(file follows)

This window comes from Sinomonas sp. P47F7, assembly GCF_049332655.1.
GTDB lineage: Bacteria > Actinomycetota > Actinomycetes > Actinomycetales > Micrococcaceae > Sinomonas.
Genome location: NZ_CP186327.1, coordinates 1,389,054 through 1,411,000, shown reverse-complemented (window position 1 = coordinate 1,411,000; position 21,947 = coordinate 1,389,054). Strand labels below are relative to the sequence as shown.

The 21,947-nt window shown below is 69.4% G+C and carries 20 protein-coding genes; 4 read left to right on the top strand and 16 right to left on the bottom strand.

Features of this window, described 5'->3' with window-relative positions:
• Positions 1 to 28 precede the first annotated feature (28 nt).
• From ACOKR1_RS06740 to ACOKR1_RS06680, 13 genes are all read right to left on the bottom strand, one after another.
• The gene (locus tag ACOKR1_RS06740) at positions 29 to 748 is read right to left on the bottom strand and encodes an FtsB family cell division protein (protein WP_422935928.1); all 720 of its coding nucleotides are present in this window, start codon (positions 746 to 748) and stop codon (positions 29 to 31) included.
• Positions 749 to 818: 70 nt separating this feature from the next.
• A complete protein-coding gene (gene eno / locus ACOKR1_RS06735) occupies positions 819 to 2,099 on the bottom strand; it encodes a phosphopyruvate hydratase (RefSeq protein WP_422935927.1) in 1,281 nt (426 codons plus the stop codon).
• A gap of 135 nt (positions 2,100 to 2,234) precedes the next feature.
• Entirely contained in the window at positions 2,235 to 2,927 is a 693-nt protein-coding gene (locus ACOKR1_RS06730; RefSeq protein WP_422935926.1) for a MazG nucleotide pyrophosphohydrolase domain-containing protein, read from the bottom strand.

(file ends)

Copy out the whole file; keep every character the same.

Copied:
This window comes from Sinomonas sp. P47F7, assembly GCF_049332655.1.
GTDB lineage: Bacteria > Actinomycetota > Actinomycetes > Actinomycetales > Micrococcaceae > Sinomonas.
Genome location: NZ_CP186327.1, coordinates 1,389,054 through 1,411,000, shown reverse-complemented (window position 1 = coordinate 1,411,000; position 21,947 = coordinate 1,389,054). Strand labels below are relative to the sequence as shown.

The 21,947-nt window shown below is 69.4% G+C and carries 20 protein-coding genes; 4 read left to right on the top strand and 16 right to left on the bottom strand.

Features of this window, described 5'->3' with window-relative positions:
• Positions 1 to 28 precede the first annotated feature (28 nt).
• From ACOKR1_RS06740 to ACOKR1_RS06680, 13 genes are all read right to left on the bottom strand, one after another.
• The gene (locus tag ACOKR1_RS06740) at positions 29 to 748 is read right to left on the bottom strand and encodes an FtsB family cell division protein (protein WP_422935928.1); all 720 of its coding nucleotides are present in this window, start codon (positions 746 to 748) and stop codon (positions 29 to 31) included.
• Positions 749 to 818: 70 nt separating this feature from the next.
• A complete protein-coding gene (gene eno / locus ACOKR1_RS06735) occupies positions 819 to 2,099 on the bottom strand; it encodes a phosphopyruvate hydratase (RefSeq protein WP_422935927.1) in 1,281 nt (426 codons plus the stop codon).
• A gap of 135 nt (positions 2,100 to 2,234) precedes the next feature.
• Entirely contained in the window at positions 2,235 to 2,927 is a 693-nt protein-coding gene (locus ACOKR1_RS06730; RefSeq protein WP_422935926.1) for a MazG nucleotide pyrophosphohydrolase domain-containing protein, read from the bottom strand.